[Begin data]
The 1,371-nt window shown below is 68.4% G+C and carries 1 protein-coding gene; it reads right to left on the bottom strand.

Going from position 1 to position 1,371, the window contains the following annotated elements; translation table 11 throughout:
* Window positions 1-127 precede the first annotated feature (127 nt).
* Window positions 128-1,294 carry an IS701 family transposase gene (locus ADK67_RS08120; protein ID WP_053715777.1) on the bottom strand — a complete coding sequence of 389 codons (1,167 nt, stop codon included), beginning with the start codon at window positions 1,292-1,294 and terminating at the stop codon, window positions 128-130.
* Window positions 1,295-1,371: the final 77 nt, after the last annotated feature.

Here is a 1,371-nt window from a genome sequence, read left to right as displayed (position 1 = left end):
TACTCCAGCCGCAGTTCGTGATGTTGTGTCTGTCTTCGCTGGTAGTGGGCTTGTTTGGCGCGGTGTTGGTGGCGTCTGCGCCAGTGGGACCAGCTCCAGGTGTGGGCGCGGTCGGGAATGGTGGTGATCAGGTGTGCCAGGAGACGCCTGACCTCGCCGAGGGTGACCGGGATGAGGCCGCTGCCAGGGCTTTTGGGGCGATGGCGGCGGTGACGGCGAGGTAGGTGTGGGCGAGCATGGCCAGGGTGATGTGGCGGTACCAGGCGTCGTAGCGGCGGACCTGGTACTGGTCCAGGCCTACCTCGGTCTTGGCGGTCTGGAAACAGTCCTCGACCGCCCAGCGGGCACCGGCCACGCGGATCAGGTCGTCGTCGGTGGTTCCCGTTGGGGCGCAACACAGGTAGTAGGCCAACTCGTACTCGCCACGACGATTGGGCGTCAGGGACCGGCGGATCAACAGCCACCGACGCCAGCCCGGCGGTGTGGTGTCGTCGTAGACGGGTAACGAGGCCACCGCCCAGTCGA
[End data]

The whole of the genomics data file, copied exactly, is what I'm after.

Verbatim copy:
The 1,371-nt window shown below is 68.4% G+C and carries 1 protein-coding gene; it reads right to left on the bottom strand.

Going from position 1 to position 1,371, the window contains the following annotated elements; translation table 11 throughout:
* Window positions 1-127 precede the first annotated feature (127 nt).
* Window positions 128-1,294 carry an IS701 family transposase gene (locus ADK67_RS08120; protein ID WP_053715777.1) on the bottom strand — a complete coding sequence of 389 codons (1,167 nt, stop codon included), beginning with the start codon at window positions 1,292-1,294 and terminating at the stop codon, window positions 128-130.
* Window positions 1,295-1,371: the final 77 nt, after the last annotated feature.

Here is a 1,371-nt window from a genome sequence, read left to right as displayed (position 1 = left end):
TACTCCAGCCGCAGTTCGTGATGTTGTGTCTGTCTTCGCTGGTAGTGGGCTTGTTTGGCGCGGTGTTGGTGGCGTCTGCGCCAGTGGGACCAGCTCCAGGTGTGGGCGCGGTCGGGAATGGTGGTGATCAGGTGTGCCAGGAGACGCCTGACCTCGCCGAGGGTGACCGGGATGAGGCCGCTGCCAGGGCTTTTGGGGCGATGGCGGCGGTGACGGCGAGGTAGGTGTGGGCGAGCATGGCCAGGGTGATGTGGCGGTACCAGGCGTCGTAGCGGCGGACCTGGTACTGGTCCAGGCCTACCTCGGTCTTGGCGGTCTGGAAACAGTCCTCGACCGCCCAGCGGGCACCGGCCACGCGGATCAGGTCGTCGTCGGTGGTTCCCGTTGGGGCGCAACACAGGTAGTAGGCCAACTCGTACTCGCCACGACGATTGGGCGTCAGGGACCGGCGGATCAACAGCCACCGACGCCAGCCCGGCGGTGTGGTGTCGTCGTAGACGGGTAACGAGGCCACCGCCCAGTCGA